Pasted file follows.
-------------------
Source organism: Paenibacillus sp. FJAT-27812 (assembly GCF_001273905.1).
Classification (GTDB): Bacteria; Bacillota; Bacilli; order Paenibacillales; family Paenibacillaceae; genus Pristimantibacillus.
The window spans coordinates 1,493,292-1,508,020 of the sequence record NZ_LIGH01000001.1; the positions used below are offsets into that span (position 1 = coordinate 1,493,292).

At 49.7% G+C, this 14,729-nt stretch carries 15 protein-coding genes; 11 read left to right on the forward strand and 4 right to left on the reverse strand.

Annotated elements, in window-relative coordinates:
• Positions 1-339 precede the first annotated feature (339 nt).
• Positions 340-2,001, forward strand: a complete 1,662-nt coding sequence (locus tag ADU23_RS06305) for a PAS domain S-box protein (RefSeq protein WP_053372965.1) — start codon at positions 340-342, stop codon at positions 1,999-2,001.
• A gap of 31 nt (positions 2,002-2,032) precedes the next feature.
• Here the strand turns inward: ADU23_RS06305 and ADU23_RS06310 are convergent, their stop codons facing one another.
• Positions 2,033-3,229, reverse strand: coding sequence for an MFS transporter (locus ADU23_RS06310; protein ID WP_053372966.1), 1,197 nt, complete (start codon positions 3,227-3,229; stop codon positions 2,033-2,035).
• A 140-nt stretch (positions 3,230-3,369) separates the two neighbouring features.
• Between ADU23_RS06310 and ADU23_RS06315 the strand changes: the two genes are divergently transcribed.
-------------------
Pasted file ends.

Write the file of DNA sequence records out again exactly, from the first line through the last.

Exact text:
Source organism: Paenibacillus sp. FJAT-27812 (assembly GCF_001273905.1).
Classification (GTDB): Bacteria; Bacillota; Bacilli; order Paenibacillales; family Paenibacillaceae; genus Pristimantibacillus.
The window spans coordinates 1,493,292-1,508,020 of the sequence record NZ_LIGH01000001.1; the positions used below are offsets into that span (position 1 = coordinate 1,493,292).

At 49.7% G+C, this 14,729-nt stretch carries 15 protein-coding genes; 11 read left to right on the forward strand and 4 right to left on the reverse strand.

Annotated elements, in window-relative coordinates:
• Positions 1-339 precede the first annotated feature (339 nt).
• Positions 340-2,001, forward strand: a complete 1,662-nt coding sequence (locus tag ADU23_RS06305) for a PAS domain S-box protein (RefSeq protein WP_053372965.1) — start codon at positions 340-342, stop codon at positions 1,999-2,001.
• A gap of 31 nt (positions 2,002-2,032) precedes the next feature.
• Here the strand turns inward: ADU23_RS06305 and ADU23_RS06310 are convergent, their stop codons facing one another.
• Positions 2,033-3,229, reverse strand: coding sequence for an MFS transporter (locus ADU23_RS06310; protein ID WP_053372966.1), 1,197 nt, complete (start codon positions 3,227-3,229; stop codon positions 2,033-2,035).
• A 140-nt stretch (positions 3,230-3,369) separates the two neighbouring features.
• Between ADU23_RS06310 and ADU23_RS06315 the strand changes: the two genes are divergently transcribed.